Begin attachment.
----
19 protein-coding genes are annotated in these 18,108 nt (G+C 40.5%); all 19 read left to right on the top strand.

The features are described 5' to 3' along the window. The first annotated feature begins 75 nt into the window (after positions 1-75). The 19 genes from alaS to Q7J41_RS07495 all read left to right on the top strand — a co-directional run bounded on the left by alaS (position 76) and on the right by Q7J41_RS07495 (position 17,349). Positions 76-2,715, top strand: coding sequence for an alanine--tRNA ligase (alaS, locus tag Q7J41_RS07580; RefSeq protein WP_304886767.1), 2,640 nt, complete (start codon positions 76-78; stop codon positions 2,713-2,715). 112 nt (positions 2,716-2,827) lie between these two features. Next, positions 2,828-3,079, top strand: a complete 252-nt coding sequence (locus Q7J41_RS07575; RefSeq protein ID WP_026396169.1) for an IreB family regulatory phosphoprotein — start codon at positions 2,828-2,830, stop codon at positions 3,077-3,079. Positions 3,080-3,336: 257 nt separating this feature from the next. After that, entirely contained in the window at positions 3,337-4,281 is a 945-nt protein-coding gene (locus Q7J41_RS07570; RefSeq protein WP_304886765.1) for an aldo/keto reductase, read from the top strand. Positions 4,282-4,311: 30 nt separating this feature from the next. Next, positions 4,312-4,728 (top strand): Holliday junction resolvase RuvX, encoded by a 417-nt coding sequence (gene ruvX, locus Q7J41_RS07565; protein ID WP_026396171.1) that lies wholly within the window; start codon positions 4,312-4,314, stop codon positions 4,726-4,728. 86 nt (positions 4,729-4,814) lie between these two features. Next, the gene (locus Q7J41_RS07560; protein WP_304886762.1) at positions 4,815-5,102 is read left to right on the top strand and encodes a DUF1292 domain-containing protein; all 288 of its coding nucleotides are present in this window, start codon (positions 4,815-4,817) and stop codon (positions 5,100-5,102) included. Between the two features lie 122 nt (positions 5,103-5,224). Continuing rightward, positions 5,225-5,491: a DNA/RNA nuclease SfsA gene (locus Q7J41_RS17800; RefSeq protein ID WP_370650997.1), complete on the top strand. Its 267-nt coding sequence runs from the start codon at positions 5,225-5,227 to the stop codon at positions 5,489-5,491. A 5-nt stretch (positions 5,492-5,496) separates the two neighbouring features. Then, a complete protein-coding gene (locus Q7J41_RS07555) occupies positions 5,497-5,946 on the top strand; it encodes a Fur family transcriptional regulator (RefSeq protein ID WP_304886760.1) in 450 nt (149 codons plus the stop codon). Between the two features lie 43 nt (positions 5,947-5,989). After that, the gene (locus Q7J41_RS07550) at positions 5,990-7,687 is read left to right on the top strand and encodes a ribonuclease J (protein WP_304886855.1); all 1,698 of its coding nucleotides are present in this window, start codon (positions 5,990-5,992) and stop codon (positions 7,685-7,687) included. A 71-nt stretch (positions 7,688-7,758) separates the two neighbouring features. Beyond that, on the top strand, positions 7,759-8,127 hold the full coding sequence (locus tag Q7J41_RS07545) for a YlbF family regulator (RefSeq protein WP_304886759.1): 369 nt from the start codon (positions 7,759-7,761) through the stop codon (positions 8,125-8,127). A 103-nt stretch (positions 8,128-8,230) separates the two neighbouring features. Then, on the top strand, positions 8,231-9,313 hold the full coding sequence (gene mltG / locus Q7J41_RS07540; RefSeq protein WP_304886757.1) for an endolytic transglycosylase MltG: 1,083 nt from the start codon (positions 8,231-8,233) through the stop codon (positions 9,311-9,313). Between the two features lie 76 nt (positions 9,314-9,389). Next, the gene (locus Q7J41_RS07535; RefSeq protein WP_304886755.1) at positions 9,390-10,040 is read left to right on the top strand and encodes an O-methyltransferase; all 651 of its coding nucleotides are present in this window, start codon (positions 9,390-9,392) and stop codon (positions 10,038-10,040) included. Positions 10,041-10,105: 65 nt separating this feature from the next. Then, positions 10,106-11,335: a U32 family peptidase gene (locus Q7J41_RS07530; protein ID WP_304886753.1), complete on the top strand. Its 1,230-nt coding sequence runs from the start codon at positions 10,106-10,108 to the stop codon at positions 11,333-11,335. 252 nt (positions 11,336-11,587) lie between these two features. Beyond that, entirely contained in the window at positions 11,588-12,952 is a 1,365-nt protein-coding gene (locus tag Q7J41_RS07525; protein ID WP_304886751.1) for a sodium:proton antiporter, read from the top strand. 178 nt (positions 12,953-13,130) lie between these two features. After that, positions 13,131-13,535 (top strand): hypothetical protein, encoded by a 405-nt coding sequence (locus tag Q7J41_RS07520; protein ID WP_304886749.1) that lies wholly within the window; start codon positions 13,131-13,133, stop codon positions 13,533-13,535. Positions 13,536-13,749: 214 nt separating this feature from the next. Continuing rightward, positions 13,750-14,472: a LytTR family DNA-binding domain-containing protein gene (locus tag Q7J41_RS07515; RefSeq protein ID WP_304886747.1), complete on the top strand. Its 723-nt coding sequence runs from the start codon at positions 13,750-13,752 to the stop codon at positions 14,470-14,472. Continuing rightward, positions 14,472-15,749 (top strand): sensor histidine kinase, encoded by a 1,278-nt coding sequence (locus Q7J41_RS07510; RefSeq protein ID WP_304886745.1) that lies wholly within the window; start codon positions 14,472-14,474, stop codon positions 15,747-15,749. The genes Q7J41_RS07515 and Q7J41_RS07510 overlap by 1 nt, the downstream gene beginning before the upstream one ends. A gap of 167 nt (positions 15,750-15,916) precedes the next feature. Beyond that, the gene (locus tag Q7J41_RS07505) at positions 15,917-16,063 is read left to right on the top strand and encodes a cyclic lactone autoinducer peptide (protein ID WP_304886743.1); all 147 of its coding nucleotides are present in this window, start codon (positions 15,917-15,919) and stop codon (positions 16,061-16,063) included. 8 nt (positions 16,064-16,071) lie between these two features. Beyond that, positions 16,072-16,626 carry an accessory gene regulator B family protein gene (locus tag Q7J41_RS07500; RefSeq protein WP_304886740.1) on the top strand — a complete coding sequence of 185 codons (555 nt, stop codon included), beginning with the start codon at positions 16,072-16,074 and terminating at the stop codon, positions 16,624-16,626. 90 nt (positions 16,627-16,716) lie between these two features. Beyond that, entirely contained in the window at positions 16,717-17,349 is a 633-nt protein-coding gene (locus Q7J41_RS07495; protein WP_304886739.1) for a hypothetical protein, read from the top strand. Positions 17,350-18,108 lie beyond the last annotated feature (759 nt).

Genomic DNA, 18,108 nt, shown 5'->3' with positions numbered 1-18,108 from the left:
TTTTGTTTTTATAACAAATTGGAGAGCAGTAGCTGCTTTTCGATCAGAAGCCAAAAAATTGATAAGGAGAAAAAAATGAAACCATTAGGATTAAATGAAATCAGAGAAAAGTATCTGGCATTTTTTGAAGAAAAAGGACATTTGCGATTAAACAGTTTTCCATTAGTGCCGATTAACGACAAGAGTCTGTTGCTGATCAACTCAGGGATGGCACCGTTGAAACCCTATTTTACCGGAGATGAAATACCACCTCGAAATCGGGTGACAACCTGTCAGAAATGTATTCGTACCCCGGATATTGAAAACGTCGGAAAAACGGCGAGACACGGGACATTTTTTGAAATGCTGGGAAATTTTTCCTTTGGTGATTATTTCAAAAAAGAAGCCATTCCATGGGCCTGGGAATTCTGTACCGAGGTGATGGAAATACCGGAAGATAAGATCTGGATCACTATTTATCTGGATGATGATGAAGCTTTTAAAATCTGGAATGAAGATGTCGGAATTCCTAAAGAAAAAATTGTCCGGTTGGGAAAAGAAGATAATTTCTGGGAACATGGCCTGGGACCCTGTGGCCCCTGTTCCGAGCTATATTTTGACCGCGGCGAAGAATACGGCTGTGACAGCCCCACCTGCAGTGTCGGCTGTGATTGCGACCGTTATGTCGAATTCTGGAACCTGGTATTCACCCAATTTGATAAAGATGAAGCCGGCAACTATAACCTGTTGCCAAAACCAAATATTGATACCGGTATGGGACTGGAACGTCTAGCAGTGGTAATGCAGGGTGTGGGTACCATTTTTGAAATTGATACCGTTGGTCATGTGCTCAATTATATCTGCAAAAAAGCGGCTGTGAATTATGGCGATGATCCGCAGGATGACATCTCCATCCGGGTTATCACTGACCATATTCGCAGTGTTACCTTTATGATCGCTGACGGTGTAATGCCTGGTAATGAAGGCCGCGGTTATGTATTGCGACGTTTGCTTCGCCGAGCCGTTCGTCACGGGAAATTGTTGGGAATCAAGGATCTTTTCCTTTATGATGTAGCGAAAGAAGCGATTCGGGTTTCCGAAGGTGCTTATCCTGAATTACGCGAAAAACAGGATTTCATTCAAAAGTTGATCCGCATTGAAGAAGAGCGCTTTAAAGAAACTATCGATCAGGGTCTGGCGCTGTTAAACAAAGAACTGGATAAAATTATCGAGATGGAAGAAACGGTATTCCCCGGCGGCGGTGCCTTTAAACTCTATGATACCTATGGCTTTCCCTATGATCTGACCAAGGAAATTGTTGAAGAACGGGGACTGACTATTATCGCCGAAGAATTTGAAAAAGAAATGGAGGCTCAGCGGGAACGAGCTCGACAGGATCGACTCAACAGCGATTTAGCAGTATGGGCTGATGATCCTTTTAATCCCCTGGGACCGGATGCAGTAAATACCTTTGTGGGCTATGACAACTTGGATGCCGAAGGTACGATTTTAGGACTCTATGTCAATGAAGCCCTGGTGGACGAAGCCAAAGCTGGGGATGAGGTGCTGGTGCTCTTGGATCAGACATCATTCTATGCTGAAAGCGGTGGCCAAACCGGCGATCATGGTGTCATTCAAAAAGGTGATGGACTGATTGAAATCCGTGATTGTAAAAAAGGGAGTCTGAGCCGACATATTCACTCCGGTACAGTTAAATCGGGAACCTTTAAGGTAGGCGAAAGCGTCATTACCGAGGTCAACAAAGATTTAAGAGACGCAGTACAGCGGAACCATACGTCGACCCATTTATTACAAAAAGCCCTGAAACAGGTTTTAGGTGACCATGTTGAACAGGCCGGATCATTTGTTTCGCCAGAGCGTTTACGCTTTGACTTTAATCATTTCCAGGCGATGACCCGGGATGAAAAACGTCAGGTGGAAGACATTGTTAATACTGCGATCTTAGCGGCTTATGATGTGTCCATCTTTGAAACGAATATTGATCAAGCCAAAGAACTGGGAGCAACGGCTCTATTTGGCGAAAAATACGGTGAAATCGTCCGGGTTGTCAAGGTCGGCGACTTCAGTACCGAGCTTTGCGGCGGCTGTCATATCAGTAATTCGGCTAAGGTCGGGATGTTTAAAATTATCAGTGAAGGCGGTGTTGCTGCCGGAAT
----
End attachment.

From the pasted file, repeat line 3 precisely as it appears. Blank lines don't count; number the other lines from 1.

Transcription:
Genomic DNA, 18,108 nt, shown 5'->3' with positions numbered 1-18,108 from the left: